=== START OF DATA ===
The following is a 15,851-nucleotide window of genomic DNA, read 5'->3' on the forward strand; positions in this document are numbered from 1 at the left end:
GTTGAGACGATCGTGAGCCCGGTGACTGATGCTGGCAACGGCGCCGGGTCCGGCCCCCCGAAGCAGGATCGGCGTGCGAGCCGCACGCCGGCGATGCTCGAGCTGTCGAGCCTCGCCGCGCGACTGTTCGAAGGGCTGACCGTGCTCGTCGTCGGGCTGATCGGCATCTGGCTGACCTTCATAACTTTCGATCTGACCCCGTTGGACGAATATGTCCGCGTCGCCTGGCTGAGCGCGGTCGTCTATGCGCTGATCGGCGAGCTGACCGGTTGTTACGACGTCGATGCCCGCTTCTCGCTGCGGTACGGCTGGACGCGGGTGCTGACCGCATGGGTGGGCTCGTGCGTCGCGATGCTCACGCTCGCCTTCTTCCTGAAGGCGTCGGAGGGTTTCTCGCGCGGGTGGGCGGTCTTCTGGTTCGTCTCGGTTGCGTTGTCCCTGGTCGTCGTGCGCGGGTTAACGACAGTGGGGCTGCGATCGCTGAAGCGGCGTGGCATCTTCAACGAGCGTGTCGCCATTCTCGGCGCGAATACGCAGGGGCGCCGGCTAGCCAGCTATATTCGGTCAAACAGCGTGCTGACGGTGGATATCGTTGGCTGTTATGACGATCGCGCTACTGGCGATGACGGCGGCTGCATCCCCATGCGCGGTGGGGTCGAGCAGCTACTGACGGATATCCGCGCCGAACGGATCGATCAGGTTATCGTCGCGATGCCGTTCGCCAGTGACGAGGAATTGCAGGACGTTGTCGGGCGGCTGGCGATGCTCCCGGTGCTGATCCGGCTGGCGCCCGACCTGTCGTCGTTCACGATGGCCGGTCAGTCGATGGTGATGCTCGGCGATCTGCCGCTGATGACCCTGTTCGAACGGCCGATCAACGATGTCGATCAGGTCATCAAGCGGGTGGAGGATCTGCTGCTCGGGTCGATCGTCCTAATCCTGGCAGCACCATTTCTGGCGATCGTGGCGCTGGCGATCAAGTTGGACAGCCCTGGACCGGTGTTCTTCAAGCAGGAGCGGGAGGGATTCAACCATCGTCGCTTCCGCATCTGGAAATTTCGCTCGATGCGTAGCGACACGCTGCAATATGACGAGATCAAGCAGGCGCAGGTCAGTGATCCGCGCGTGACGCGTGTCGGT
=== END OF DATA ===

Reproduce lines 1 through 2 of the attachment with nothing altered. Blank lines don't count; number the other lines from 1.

The following is a 15,851-nucleotide window of genomic DNA, read 5'->3' on the forward strand; positions in this document are numbered from 1 at the left end:
GTTGAGACGATCGTGAGCCCGGTGACTGATGCTGGCAACGGCGCCGGGTCCGGCCCCCCGAAGCAGGATCGGCGTGCGAGCCGCACGCCGGCGATGCTCGAGCTGTCGAGCCTCGCCGCGCGACTGTTCGAAGGGCTGACCGTGCTCGTCGTCGGGCTGATCGGCATCTGGCTGACCTTCATAACTTTCGATCTGACCCCGTTGGACGAATATGTCCGCGTCGCCTGGCTGAGCGCGGTCGTCTATGCGCTGATCGGCGAGCTGACCGGTTGTTACGACGTCGATGCCCGCTTCTCGCTGCGGTACGGCTGGACGCGGGTGCTGACCGCATGGGTGGGCTCGTGCGTCGCGATGCTCACGCTCGCCTTCTTCCTGAAGGCGTCGGAGGGTTTCTCGCGCGGGTGGGCGGTCTTCTGGTTCGTCTCGGTTGCGTTGTCCCTGGTCGTCGTGCGCGGGTTAACGACAGTGGGGCTGCGATCGCTGAAGCGGCGTGGCATCTTCAACGAGCGTGTCGCCATTCTCGGCGCGAATACGCAGGGGCGCCGGCTAGCCAGCTATATTCGGTCAAACAGCGTGCTGACGGTGGATATCGTTGGCTGTTATGACGATCGCGCTACTGGCGATGACGGCGGCTGCATCCCCATGCGCGGTGGGGTCGAGCAGCTACTGACGGATATCCGCGCCGAACGGATCGATCAGGTTATCGTCGCGATGCCGTTCGCCAGTGACGAGGAATTGCAGGACGTTGTCGGGCGGCTGGCGATGCTCCCGGTGCTGATCCGGCTGGCGCCCGACCTGTCGTCGTTCACGATGGCCGGTCAGTCGATGGTGATGCTCGGCGATCTGCCGCTGATGACCCTGTTCGAACGGCCGATCAACGATGTCGATCAGGTCATCAAGCGGGTGGAGGATCTGCTGCTCGGGTCGATCGTCCTAATCCTGGCAGCACCATTTCTGGCGATCGTGGCGCTGGCGATCAAGTTGGACAGCCCTGGACCGGTGTTCTTCAAGCAGGAGCGGGAGGGATTCAACCATCGTCGCTTCCGCATCTGGAAATTTCGCTCGATGCGTAGCGACACGCTGCAATATGACGAGATCAAGCAGGCGCAGGTCAGTGATCCGCGCGTGACGCGTGTCGGT